Warm vibes on a grey Sunday.
Denmark’s marquee chill-out festival, Stella Polaris, proved to be an expectation-defying affair on Sunday, as thousands of Copenhageners, young and old defied the grey summer weather and flocked to the the grounds outside Denmark’s national art gallery for the fourteenth installment of the annual event. This year’s occasion featured an intriguing blend of veteran Stella Polaris artists such as Lulu Rouge and Nicka, newcomers such as Kura and established headliners such as Moby and Le Gammeltoft, in contrast to last year’s lineup which was a tad more-star-studded. As always, Stella Polaris was much more than merely a musical event. Many turned up with nothing more than a picnic basket and a blanket with little notion of what sort of music to expect and left the event beaming and in good spirits.
Chill-out don Kalle B got the ball rolling at noon, showcasing the very best of his laid back take on electronic music fused with the odd pop influence every now and again. With the crowd warmed up and the grey skies that had looked rather threatening during the morning clearing steadily, “Kura,” one of the hottest prospects in European electronic music took to the stage on their Stella Polaris debut and delivered a set that showed exactly why the Danish-Icelandic duo are as highly rated as they are right now. Their compelling fusion of dreamy ambient soundscapes and potent vocals paired alongside hefty bass thuds set the tone perfectly for Denmark’s first ladies of Deejaying, Le Gammeltoft and thereafter Rosa Lux, both of whom delivered energetic and clinical performances.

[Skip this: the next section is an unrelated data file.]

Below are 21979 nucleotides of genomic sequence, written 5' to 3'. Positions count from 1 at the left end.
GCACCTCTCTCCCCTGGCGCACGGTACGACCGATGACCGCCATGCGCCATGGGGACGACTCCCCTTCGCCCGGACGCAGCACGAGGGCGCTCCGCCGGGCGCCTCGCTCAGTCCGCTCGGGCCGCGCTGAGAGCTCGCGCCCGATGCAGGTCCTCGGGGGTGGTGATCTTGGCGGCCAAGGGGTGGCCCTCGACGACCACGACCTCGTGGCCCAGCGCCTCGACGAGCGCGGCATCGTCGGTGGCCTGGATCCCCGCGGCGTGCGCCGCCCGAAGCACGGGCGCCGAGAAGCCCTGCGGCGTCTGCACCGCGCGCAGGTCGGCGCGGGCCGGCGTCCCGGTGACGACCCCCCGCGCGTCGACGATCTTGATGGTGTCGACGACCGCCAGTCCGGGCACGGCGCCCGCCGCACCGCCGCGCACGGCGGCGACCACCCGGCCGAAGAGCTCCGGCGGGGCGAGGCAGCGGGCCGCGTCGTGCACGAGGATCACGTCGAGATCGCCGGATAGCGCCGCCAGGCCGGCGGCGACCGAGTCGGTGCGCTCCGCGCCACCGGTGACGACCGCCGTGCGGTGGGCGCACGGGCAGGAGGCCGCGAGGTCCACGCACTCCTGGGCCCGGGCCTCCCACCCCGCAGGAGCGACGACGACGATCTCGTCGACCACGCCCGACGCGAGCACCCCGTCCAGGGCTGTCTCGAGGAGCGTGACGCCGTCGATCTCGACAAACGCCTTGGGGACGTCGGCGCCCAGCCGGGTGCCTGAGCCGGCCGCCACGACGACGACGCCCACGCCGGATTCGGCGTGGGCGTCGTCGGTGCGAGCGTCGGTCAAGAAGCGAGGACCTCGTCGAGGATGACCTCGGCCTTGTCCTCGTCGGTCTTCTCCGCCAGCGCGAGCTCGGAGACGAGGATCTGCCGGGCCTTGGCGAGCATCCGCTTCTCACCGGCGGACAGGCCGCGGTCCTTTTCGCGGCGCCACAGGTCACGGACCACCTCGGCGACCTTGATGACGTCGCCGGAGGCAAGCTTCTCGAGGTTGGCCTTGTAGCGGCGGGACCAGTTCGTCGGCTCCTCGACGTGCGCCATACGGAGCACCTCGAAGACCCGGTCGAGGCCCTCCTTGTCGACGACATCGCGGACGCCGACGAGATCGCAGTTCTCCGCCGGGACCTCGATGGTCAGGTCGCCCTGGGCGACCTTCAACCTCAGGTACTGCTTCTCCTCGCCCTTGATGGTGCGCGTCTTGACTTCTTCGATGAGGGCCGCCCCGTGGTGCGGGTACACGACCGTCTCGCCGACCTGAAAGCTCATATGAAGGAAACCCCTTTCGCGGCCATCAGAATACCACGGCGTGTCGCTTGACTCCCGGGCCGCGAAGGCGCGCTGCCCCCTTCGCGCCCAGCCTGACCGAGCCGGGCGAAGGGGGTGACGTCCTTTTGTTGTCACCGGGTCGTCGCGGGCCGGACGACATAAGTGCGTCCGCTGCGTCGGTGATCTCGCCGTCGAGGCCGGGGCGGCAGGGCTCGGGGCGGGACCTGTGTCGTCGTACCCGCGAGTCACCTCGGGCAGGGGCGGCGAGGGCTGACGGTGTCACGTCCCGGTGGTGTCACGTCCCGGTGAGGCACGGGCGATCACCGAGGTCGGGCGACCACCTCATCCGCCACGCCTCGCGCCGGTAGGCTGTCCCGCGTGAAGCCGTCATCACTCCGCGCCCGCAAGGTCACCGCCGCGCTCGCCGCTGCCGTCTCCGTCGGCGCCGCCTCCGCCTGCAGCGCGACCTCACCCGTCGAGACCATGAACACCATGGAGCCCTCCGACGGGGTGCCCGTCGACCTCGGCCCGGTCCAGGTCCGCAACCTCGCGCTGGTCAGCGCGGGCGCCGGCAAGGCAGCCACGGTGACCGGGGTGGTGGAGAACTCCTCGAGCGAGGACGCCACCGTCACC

Come Moby’s late-afternoon appearance, and the grounds at Østre Anlæg were as crammed as they got all day. Moby’s spellbinding performance was arguably the best of them all, a dreamy rendition that featured covers of timeless classics such as Johnny Cash’s “Ring of Fire,” Lou Reed’s “Wild side” and Agnes Obel’s “Riverside.” The critically acclaimed New yorker , in veritable Stella Polaris spirit stuck to the confines of ambient, laid-back grooves in his 2 hour set, and seemed to enjoy every minute of his stint behind the turntables. Moby’s tranquil performance was followed by a somewhat livelier appearance by the ever-consistent Lulu Rouge, who ended the event in style as they always do, smiling and waving as they lashed out witty, uplifting music to the delight of the energetic crowd.